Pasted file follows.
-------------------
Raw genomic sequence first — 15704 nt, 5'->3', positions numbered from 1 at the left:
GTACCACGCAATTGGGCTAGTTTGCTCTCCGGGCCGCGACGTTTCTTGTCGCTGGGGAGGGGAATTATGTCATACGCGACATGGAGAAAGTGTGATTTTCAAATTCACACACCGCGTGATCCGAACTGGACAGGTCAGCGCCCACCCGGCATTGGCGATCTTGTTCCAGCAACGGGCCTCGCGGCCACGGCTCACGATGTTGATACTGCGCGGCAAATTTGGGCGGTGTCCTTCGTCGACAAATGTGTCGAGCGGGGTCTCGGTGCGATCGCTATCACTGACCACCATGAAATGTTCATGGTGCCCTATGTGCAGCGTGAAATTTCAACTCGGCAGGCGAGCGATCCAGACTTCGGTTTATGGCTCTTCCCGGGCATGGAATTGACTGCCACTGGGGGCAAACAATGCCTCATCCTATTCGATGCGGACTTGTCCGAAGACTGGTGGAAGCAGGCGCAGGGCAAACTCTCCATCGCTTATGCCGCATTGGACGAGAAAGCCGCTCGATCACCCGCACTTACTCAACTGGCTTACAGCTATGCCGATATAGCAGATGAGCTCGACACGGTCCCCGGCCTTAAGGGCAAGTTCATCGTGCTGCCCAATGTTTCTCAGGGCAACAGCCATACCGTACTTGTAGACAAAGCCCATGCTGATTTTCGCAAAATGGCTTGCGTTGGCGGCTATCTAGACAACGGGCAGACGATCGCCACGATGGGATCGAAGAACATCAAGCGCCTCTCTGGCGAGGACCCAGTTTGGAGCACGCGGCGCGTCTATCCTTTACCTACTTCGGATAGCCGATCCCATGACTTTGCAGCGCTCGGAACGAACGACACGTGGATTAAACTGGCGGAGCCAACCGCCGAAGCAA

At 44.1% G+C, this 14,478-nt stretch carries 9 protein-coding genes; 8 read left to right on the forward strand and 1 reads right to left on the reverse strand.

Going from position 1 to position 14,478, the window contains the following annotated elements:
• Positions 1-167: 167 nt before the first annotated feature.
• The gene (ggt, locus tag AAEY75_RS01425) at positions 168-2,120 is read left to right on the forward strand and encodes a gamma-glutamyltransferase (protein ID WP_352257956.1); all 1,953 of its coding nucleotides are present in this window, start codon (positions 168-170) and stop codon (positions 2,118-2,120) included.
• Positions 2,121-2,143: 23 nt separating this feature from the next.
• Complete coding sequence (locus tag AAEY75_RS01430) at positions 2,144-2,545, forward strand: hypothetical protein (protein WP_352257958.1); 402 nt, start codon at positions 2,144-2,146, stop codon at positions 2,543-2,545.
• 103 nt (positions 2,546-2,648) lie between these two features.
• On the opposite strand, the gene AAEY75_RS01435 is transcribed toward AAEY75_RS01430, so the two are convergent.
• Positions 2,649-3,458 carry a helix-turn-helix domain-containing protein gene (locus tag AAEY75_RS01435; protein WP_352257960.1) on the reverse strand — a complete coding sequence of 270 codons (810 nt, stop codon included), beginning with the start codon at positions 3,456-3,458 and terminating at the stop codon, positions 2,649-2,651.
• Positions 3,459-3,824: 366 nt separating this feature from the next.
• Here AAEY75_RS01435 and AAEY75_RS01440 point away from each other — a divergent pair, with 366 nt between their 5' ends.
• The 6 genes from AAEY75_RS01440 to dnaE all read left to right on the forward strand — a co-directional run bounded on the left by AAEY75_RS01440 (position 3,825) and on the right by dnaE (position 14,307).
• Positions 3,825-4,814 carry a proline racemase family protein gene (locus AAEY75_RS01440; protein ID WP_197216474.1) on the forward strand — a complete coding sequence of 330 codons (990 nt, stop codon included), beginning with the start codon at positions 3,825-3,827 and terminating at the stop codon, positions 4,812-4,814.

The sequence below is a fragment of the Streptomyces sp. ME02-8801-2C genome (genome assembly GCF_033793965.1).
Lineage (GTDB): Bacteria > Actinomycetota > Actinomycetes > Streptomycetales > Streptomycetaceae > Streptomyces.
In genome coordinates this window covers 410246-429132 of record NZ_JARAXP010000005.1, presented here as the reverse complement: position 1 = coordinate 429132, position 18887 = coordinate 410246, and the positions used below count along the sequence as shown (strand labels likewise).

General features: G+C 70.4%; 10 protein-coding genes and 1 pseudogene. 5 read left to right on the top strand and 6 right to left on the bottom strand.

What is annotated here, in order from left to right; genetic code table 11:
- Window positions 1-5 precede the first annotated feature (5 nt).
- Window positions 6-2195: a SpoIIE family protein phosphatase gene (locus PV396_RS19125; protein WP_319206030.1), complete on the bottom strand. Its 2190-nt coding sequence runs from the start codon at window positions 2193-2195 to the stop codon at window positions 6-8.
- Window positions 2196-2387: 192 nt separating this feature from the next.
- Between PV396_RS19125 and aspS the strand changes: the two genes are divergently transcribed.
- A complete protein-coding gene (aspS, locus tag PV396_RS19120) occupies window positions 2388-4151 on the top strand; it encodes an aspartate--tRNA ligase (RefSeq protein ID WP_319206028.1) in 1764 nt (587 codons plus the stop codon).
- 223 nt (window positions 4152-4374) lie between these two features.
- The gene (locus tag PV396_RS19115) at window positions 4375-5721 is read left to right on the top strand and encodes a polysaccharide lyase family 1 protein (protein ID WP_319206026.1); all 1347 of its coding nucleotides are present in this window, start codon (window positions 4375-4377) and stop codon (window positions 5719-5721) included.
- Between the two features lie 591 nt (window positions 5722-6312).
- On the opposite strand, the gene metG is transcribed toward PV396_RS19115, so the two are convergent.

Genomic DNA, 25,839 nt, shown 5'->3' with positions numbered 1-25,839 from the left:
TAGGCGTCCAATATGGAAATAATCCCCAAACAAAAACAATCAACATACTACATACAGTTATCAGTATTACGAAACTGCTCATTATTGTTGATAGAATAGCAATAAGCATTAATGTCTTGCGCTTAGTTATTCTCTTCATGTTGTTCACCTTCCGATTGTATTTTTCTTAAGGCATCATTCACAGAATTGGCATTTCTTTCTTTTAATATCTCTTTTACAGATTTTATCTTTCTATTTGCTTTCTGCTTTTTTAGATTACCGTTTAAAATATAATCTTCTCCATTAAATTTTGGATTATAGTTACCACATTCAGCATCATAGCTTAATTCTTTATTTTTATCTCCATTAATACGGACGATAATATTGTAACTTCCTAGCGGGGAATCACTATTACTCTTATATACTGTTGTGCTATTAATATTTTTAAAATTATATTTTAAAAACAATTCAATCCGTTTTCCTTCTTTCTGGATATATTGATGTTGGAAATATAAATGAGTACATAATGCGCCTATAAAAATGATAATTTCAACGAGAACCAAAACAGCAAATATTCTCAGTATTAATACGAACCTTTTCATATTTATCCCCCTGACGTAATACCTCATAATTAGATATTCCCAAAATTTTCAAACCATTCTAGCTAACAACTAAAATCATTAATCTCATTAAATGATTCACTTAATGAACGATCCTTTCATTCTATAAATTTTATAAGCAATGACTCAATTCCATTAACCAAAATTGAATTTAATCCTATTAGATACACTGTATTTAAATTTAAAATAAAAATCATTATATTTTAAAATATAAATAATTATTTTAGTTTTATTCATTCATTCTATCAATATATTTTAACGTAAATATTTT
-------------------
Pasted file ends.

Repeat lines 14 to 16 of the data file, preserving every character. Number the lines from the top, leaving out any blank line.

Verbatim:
• The 6 genes from AAEY75_RS01440 to dnaE all read left to right on the forward strand — a co-directional run bounded on the left by AAEY75_RS01440 (position 3,825) and on the right by dnaE (position 14,307).
• Positions 3,825-4,814 carry a proline racemase family protein gene (locus AAEY75_RS01440; protein ID WP_197216474.1) on the forward strand — a complete coding sequence of 330 codons (990 nt, stop codon included), beginning with the start codon at positions 3,825-3,827 and terminating at the stop codon, positions 4,812-4,814.

The sequence below is a fragment of the Streptomyces sp. ME02-8801-2C genome (genome assembly GCF_033793965.1).